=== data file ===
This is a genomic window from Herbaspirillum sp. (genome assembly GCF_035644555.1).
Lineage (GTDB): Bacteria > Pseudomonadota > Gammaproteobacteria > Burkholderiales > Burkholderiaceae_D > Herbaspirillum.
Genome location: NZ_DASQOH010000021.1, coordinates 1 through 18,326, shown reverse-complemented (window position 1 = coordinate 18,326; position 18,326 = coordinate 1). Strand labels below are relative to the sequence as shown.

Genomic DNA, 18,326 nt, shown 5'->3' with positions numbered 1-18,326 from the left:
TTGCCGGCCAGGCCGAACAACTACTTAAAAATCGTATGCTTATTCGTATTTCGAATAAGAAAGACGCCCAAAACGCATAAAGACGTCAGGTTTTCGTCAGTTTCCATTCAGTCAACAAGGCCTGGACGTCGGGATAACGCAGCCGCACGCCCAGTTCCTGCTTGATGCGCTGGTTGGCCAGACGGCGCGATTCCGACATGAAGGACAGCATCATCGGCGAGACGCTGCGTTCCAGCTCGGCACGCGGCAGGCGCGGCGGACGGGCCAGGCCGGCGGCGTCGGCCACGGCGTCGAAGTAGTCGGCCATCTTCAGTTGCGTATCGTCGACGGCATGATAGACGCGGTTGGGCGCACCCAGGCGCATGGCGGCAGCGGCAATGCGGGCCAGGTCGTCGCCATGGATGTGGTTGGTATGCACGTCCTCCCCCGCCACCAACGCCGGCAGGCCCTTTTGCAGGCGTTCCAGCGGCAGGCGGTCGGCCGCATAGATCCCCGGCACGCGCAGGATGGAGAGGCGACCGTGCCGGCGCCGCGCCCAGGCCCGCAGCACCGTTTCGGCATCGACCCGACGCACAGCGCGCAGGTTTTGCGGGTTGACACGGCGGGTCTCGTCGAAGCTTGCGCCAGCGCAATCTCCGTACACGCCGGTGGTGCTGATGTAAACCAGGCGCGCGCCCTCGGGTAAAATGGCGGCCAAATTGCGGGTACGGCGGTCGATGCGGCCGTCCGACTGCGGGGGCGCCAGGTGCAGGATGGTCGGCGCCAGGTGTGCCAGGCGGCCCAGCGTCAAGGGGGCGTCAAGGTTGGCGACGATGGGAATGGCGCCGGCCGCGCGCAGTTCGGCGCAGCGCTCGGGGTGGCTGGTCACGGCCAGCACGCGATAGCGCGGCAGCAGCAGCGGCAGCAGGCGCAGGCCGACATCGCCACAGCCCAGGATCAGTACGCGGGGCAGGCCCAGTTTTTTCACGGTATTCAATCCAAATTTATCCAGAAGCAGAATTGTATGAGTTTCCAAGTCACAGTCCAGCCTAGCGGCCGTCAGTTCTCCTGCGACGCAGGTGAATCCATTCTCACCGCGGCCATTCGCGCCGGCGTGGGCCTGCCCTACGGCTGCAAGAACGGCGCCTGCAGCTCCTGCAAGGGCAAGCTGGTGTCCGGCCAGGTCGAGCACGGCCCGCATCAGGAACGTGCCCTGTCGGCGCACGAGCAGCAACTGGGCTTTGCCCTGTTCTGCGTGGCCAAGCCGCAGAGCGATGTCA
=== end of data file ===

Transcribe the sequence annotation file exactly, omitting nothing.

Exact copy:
This is a genomic window from Herbaspirillum sp. (genome assembly GCF_035644555.1).
Lineage (GTDB): Bacteria > Pseudomonadota > Gammaproteobacteria > Burkholderiales > Burkholderiaceae_D > Herbaspirillum.
Genome location: NZ_DASQOH010000021.1, coordinates 1 through 18,326, shown reverse-complemented (window position 1 = coordinate 18,326; position 18,326 = coordinate 1). Strand labels below are relative to the sequence as shown.

Genomic DNA, 18,326 nt, shown 5'->3' with positions numbered 1-18,326 from the left:
TTGCCGGCCAGGCCGAACAACTACTTAAAAATCGTATGCTTATTCGTATTTCGAATAAGAAAGACGCCCAAAACGCATAAAGACGTCAGGTTTTCGTCAGTTTCCATTCAGTCAACAAGGCCTGGACGTCGGGATAACGCAGCCGCACGCCCAGTTCCTGCTTGATGCGCTGGTTGGCCAGACGGCGCGATTCCGACATGAAGGACAGCATCATCGGCGAGACGCTGCGTTCCAGCTCGGCACGCGGCAGGCGCGGCGGACGGGCCAGGCCGGCGGCGTCGGCCACGGCGTCGAAGTAGTCGGCCATCTTCAGTTGCGTATCGTCGACGGCATGATAGACGCGGTTGGGCGCACCCAGGCGCATGGCGGCAGCGGCAATGCGGGCCAGGTCGTCGCCATGGATGTGGTTGGTATGCACGTCCTCCCCCGCCACCAACGCCGGCAGGCCCTTTTGCAGGCGTTCCAGCGGCAGGCGGTCGGCCGCATAGATCCCCGGCACGCGCAGGATGGAGAGGCGACCGTGCCGGCGCCGCGCCCAGGCCCGCAGCACCGTTTCGGCATCGACCCGACGCACAGCGCGCAGGTTTTGCGGGTTGACACGGCGGGTCTCGTCGAAGCTTGCGCCAGCGCAATCTCCGTACACGCCGGTGGTGCTGATGTAAACCAGGCGCGCGCCCTCGGGTAAAATGGCGGCCAAATTGCGGGTACGGCGGTCGATGCGGCCGTCCGACTGCGGGGGCGCCAGGTGCAGGATGGTCGGCGCCAGGTGTGCCAGGCGGCCCAGCGTCAAGGGGGCGTCAAGGTTGGCGACGATGGGAATGGCGCCGGCCGCGCGCAGTTCGGCGCAGCGCTCGGGGTGGCTGGTCACGGCCAGCACGCGATAGCGCGGCAGCAGCAGCGGCAGCAGGCGCAGGCCGACATCGCCACAGCCCAGGATCAGTACGCGGGGCAGGCCCAGTTTTTTCACGGTATTCAATCCAAATTTATCCAGAAGCAGAATTGTATGAGTTTCCAAGTCACAGTCCAGCCTAGCGGCCGTCAGTTCTCCTGCGACGCAGGTGAATCCATTCTCACCGCGGCCATTCGCGCCGGCGTGGGCCTGCCCTACGGCTGCAAGAACGGCGCCTGCAGCTCCTGCAAGGGCAAGCTGGTGTCCGGCCAGGTCGAGCACGGCCCGCATCAGGAACGTGCCCTGTCGGCGCACGAGCAGCAACTGGGCTTTGCCCTGTTCTGCGTGGCCAAGCCGCAGAGCGATGTCA